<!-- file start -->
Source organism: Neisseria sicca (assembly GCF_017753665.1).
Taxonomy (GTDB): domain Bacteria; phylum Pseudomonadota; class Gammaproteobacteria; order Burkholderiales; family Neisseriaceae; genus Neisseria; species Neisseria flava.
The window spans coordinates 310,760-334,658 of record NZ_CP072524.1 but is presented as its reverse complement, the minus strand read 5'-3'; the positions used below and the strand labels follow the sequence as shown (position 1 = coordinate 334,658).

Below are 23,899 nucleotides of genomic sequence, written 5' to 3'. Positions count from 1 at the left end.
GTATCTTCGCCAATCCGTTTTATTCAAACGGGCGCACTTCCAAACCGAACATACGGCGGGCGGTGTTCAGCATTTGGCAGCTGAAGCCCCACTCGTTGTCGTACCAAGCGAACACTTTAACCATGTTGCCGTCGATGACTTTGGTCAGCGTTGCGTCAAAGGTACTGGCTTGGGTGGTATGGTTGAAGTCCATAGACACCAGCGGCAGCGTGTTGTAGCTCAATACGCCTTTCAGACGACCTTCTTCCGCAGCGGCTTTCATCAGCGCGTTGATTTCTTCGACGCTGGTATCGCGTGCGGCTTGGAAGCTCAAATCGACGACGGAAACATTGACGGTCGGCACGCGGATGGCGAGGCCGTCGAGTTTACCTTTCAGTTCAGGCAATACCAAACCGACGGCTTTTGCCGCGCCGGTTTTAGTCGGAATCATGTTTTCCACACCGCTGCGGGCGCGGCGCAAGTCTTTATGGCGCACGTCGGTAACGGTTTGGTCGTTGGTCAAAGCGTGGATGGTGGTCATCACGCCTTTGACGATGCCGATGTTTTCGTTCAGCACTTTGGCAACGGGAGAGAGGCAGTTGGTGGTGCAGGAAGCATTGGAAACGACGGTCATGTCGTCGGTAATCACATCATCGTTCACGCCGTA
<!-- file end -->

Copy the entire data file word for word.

Source organism: Neisseria sicca (assembly GCF_017753665.1).
Taxonomy (GTDB): domain Bacteria; phylum Pseudomonadota; class Gammaproteobacteria; order Burkholderiales; family Neisseriaceae; genus Neisseria; species Neisseria flava.
The window spans coordinates 310,760-334,658 of record NZ_CP072524.1 but is presented as its reverse complement, the minus strand read 5'-3'; the positions used below and the strand labels follow the sequence as shown (position 1 = coordinate 334,658).

Below are 23,899 nucleotides of genomic sequence, written 5' to 3'. Positions count from 1 at the left end.
GTATCTTCGCCAATCCGTTTTATTCAAACGGGCGCACTTCCAAACCGAACATACGGCGGGCGGTGTTCAGCATTTGGCAGCTGAAGCCCCACTCGTTGTCGTACCAAGCGAACACTTTAACCATGTTGCCGTCGATGACTTTGGTCAGCGTTGCGTCAAAGGTACTGGCTTGGGTGGTATGGTTGAAGTCCATAGACACCAGCGGCAGCGTGTTGTAGCTCAATACGCCTTTCAGACGACCTTCTTCCGCAGCGGCTTTCATCAGCGCGTTGATTTCTTCGACGCTGGTATCGCGTGCGGCTTGGAAGCTCAAATCGACGACGGAAACATTGACGGTCGGCACGCGGATGGCGAGGCCGTCGAGTTTACCTTTCAGTTCAGGCAATACCAAACCGACGGCTTTTGCCGCGCCGGTTTTAGTCGGAATCATGTTTTCCACACCGCTGCGGGCGCGGCGCAAGTCTTTATGGCGCACGTCGGTAACGGTTTGGTCGTTGGTCAAAGCGTGGATGGTGGTCATCACGCCTTTGACGATGCCGATGTTTTCGTTCAGCACTTTGGCAACGGGAGAGAGGCAGTTGGTGGTGCAGGAAGCATTGGAAACGACGGTCATGTCGTCGGTAATCACATCATCGTTCACGCCGTA